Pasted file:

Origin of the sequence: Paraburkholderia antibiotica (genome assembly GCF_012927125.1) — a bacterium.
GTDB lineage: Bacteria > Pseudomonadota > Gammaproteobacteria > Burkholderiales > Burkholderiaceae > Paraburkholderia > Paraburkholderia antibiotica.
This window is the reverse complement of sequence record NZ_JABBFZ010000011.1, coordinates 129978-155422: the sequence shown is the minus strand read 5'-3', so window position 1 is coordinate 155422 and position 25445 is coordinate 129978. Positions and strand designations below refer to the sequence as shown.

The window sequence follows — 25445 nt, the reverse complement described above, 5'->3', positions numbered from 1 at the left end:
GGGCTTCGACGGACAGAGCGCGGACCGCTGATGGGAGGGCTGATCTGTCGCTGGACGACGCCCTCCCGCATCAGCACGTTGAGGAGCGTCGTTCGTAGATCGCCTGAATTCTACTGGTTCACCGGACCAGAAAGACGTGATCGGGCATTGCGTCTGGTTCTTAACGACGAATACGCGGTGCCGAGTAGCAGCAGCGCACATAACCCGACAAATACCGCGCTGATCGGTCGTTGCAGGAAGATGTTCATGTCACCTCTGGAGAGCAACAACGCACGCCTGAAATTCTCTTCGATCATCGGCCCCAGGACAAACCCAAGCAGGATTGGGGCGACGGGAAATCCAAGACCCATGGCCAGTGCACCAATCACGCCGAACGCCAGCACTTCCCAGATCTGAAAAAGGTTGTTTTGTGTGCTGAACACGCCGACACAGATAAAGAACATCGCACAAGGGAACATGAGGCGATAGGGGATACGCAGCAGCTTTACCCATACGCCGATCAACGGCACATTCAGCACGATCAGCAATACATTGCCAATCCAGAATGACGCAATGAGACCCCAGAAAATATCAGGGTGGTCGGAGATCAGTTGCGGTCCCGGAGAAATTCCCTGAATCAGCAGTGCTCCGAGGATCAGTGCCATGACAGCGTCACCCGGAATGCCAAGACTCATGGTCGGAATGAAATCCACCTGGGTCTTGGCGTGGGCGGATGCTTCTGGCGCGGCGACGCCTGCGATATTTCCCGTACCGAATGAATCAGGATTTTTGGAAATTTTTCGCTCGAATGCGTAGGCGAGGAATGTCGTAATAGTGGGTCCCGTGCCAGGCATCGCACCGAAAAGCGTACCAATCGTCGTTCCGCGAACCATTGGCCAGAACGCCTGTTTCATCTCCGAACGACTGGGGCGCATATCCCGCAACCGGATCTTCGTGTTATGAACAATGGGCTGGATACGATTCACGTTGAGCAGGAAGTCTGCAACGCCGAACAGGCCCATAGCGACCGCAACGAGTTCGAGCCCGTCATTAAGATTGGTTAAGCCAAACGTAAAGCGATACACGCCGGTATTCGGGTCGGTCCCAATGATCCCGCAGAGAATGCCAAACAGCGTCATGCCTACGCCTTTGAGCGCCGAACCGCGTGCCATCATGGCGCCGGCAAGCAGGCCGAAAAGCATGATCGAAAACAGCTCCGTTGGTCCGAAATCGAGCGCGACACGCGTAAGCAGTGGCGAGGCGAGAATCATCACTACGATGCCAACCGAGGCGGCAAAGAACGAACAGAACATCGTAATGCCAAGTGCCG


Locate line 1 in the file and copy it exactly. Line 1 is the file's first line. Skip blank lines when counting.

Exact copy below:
Origin of the sequence: Paraburkholderia antibiotica (genome assembly GCF_012927125.1) — a bacterium.